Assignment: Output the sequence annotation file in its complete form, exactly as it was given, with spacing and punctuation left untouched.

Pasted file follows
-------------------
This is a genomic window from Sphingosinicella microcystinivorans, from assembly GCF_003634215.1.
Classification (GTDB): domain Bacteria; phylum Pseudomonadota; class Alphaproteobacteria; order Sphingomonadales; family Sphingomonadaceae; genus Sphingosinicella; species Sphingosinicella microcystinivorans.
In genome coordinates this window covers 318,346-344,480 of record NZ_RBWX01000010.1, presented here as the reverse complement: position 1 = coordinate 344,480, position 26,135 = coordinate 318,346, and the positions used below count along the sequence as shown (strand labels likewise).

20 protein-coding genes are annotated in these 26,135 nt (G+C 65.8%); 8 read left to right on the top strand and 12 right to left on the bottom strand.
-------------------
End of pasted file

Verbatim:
This is a genomic window from Sphingosinicella microcystinivorans, from assembly GCF_003634215.1.
Classification (GTDB): domain Bacteria; phylum Pseudomonadota; class Alphaproteobacteria; order Sphingomonadales; family Sphingomonadaceae; genus Sphingosinicella; species Sphingosinicella microcystinivorans.
In genome coordinates this window covers 318,346-344,480 of record NZ_RBWX01000010.1, presented here as the reverse complement: position 1 = coordinate 344,480, position 26,135 = coordinate 318,346, and the positions used below count along the sequence as shown (strand labels likewise).

20 protein-coding genes are annotated in these 26,135 nt (G+C 65.8%); 8 read left to right on the top strand and 12 right to left on the bottom strand.